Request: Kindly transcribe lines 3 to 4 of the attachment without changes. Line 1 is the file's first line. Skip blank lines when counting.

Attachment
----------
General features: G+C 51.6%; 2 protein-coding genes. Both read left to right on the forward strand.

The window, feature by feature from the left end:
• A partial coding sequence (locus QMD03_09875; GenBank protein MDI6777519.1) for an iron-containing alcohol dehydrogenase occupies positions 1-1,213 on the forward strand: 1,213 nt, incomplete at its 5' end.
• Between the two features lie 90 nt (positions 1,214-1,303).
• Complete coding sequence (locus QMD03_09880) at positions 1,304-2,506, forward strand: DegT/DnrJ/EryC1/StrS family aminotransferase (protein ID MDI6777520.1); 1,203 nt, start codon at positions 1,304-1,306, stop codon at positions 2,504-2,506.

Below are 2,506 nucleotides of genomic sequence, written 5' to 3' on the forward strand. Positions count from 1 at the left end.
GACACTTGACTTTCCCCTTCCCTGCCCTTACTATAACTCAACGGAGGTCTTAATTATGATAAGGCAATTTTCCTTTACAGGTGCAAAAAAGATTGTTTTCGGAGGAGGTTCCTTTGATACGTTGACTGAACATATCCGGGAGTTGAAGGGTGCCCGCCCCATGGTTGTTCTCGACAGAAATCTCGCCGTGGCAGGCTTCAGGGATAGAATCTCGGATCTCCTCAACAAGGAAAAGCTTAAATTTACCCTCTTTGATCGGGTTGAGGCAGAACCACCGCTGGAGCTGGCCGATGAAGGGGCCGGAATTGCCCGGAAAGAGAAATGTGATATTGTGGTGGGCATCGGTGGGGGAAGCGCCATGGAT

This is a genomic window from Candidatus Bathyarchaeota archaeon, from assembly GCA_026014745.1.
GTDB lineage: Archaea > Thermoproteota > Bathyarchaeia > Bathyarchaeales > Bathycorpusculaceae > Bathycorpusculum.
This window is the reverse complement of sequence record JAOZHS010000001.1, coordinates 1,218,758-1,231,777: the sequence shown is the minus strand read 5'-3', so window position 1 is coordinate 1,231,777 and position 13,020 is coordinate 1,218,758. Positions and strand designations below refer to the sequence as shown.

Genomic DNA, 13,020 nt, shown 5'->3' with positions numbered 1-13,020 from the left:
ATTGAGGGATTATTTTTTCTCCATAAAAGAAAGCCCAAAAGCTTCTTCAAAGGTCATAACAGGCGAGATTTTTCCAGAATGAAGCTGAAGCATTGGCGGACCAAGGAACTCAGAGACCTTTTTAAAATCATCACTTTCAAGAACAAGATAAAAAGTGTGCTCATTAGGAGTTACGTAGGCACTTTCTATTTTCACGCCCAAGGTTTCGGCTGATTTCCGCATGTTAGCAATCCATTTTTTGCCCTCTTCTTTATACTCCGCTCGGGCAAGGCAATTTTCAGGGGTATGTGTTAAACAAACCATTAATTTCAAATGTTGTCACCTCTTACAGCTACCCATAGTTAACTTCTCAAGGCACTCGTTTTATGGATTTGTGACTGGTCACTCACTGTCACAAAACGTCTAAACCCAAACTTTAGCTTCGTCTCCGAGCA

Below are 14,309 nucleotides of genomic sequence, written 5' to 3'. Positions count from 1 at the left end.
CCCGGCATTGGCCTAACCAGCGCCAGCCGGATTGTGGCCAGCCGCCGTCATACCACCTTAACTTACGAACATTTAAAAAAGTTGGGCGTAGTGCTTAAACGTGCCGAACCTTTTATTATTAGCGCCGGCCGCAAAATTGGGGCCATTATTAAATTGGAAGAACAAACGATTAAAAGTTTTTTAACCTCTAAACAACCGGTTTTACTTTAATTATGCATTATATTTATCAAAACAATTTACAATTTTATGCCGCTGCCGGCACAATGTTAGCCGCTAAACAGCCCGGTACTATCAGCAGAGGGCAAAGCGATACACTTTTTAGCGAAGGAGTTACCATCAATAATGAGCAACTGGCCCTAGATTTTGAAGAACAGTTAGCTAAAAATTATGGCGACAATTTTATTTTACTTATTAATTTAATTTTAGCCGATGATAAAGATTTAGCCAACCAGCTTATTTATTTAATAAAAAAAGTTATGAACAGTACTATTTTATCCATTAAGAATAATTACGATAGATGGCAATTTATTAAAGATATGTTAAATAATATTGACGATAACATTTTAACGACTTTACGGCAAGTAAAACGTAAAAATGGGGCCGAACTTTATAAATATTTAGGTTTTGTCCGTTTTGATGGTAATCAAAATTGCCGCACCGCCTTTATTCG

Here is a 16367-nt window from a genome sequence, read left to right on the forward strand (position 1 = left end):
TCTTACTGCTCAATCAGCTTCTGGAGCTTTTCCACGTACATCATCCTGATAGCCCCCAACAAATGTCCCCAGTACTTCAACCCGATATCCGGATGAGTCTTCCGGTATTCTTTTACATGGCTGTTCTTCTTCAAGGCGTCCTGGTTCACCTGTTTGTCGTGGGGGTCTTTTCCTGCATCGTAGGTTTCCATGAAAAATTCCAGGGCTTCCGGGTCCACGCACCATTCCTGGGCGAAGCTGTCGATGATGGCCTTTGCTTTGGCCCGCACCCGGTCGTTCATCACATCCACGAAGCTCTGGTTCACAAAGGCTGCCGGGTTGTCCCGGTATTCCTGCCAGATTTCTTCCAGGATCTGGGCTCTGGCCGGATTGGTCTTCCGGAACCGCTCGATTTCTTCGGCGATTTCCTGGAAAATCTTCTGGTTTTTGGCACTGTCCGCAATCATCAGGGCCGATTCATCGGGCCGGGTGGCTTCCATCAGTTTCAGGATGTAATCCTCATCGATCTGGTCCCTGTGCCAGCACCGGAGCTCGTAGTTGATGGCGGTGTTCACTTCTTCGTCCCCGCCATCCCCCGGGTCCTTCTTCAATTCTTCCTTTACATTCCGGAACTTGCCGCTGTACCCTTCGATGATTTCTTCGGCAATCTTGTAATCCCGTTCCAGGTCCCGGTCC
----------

• A partial coding sequence (locus QMD03_09875; GenBank protein MDI6777519.1) for an iron-containing alcohol dehydrogenase occupies positions 1-1,213 on the forward strand: 1,213 nt, incomplete at its 5' end.
• Between the two features lie 90 nt (positions 1,214-1,303).